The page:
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Permaculture: a new dominant narrative?

By Cameron Leckie - posted Wednesday, 4 April 2012


Narratives define our society. Pick any significant issue and it is the narrative, rather than the 'facts,' which define it. Narratives have been part of the human experience for millennia and no doubt will continue to do so for millennia to come. They drive how we view the world, the way we live and the decisions that we make.

Narratives do not necessarily reflect reality. Rather they offer a version of reality which suits the group or groups of people that believe in the narrative (or want you to believe). Examples include religious or other groups which try to convince others that the end of the world is nigh but that the true believers will be saved and the cargo cults of the Pacific who believed that a combination of magic and religious rituals would result in more cargo/material goods arriving.

Narratives change over time. Change occurs as societies develop new understandings or differing groups within a society attempt to convince others of a particular narrative. Over time a dominant narrative tends to form. This does not happen by accident but is both perpetuated and strengthened through culture, media institutions, politicians and society at large.

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A dominant narrative is not necessarily a bad thing (it is difficult to imagine a society without a dominant narrative). Issues arise when the dominant narrative becomes so entrenched and so powerful that it prevents a society from responding appropriately to changing circumstances. At its worst this can lead to terrible outcomes as Hitler's Third Reich and the genocide in Rwanda demonstrate amongst numerous other examples.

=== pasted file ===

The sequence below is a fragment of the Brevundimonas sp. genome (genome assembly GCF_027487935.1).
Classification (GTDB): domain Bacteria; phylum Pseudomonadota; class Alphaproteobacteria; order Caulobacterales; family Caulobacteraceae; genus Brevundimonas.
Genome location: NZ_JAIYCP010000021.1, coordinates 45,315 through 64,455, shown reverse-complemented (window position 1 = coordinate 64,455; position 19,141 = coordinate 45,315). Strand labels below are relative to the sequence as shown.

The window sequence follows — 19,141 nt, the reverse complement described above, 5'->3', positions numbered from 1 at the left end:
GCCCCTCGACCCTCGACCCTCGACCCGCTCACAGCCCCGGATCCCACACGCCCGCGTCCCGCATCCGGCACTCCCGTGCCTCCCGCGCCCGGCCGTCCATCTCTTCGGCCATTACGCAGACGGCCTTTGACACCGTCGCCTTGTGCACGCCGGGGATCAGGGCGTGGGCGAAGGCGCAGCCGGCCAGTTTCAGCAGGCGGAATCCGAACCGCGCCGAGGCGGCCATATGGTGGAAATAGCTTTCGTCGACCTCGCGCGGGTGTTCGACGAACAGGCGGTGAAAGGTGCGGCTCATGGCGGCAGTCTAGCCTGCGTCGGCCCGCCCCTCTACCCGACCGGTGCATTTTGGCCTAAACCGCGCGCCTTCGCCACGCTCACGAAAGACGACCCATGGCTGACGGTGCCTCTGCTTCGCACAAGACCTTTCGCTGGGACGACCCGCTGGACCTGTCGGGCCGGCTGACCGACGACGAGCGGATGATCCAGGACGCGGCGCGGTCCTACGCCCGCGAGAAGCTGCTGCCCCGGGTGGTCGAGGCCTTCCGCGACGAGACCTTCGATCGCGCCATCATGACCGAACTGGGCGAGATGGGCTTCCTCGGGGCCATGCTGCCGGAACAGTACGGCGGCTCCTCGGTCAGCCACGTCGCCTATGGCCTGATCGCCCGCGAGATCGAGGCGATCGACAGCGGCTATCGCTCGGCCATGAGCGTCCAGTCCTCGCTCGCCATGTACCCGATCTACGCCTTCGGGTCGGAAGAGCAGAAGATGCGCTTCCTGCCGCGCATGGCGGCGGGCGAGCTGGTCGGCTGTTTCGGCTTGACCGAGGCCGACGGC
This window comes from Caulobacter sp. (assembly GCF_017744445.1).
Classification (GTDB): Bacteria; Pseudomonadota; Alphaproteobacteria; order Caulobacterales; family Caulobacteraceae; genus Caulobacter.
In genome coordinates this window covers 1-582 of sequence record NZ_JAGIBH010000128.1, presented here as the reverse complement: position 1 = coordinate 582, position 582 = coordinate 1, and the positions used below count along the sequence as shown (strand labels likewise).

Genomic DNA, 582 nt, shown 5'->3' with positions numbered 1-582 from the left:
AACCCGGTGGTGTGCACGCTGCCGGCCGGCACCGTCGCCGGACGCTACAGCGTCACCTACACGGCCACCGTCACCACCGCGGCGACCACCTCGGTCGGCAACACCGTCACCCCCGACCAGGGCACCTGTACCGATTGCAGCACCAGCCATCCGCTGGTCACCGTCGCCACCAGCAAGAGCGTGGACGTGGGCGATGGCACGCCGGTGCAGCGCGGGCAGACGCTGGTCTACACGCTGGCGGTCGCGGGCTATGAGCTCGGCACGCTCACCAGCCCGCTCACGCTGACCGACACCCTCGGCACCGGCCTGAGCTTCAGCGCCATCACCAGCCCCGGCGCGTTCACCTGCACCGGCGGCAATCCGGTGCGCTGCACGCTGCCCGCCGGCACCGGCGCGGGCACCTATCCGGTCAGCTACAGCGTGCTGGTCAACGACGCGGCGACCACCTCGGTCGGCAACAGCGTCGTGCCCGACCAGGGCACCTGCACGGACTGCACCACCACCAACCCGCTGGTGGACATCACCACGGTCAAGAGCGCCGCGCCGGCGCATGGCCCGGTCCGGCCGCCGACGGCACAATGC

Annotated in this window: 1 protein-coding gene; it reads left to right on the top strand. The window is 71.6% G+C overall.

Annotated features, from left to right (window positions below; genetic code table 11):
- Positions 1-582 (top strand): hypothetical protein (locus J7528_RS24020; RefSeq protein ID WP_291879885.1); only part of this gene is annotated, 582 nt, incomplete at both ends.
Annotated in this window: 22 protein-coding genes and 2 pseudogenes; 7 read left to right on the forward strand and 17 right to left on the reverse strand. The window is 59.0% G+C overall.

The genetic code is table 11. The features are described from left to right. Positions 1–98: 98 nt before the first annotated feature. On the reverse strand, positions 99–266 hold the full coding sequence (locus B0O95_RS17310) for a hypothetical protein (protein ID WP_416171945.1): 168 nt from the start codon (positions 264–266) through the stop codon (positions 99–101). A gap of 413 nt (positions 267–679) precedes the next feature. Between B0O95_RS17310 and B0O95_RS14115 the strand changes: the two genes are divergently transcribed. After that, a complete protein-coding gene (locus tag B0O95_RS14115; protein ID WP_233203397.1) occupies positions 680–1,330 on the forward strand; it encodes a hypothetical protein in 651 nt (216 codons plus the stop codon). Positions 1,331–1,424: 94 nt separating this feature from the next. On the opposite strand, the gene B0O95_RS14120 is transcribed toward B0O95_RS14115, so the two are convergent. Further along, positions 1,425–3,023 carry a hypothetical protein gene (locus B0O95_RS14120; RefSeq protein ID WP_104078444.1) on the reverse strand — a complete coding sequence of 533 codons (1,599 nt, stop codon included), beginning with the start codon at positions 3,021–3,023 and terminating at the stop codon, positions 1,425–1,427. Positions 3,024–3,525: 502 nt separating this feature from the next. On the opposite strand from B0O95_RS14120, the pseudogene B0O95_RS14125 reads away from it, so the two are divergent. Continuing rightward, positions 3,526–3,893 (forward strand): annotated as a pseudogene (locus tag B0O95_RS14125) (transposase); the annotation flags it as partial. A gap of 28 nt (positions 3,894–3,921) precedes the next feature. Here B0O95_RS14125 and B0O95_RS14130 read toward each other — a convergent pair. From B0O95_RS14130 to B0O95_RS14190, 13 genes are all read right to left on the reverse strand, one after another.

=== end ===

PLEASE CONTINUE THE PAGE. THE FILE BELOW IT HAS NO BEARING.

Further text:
The dominant narrative must be defended. If not it will be replaced by an alternative narrative. For those parts of society that benefit most from the dominant narrative of the day, maintaining control over it is critical in maintaining or increasing the benefits which they enjoy as a result of this control.

Significant elements of the current dominat narrative no longer align with the circumstances of our time. From an economic perspective the current dominant narrative suggests that economic growth can and will continue indefinitely. This virtually ubiquitous view is based on a combination of factors centring on the ability of the 'market,' human ingenuity and technology to solve humanity's problems, such as climate change, peak oil and resource depletion, as they arise. Unfortunately there is little evidence to support this view over the long term other than wishful thinking and bold assumptions dressed up with elaborate theories delivered by well spoken people in expensive suits.

Ultimately, reality will always trump a fantasy based dominant narrative. Despite this, those who benefit most from the existing dominant narrative will continue its defence long after it should have been discarded and replaced with something more appropriate. Unfortunately this is the situation we currently find ourselves in. The current dominant narrative is all but fantasy based but predictably those who control it; politicians, large corporations, mainstream media and technocratic central bankers are defending it vigorously.

A case in point is the widely respected economist Alan Kohler's recent opinion piece titled New-look oil rush shifting global markets where he boldly states, with dubious evidence to actually support his assertion, that "Now we have the death of peak oil." For a point by point evidence based demolition of this article see Matt Mushalik's critique. Needless to say, for a journalist of Alan Kohler's reputation, this article leaves a lot to be desired.